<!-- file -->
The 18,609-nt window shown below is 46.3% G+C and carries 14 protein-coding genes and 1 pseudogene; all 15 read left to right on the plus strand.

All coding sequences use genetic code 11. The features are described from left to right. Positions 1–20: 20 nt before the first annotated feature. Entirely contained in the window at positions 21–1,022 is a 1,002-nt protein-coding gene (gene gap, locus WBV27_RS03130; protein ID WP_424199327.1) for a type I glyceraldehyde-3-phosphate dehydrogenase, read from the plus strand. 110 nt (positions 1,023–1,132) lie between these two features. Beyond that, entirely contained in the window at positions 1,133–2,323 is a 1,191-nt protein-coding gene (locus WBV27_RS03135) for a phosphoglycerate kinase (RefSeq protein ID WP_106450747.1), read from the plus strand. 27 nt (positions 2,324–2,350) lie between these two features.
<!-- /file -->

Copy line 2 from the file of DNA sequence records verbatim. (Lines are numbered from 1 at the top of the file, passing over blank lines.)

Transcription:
All coding sequences use genetic code 11. The features are described from left to right. Positions 1–20: 20 nt before the first annotated feature. Entirely contained in the window at positions 21–1,022 is a 1,002-nt protein-coding gene (gene gap, locus WBV27_RS03130; protein ID WP_424199327.1) for a type I glyceraldehyde-3-phosphate dehydrogenase, read from the plus strand. 110 nt (positions 1,023–1,132) lie between these two features. Beyond that, entirely contained in the window at positions 1,133–2,323 is a 1,191-nt protein-coding gene (locus WBV27_RS03135) for a phosphoglycerate kinase (RefSeq protein ID WP_106450747.1), read from the plus strand. 27 nt (positions 2,324–2,350) lie between these two features.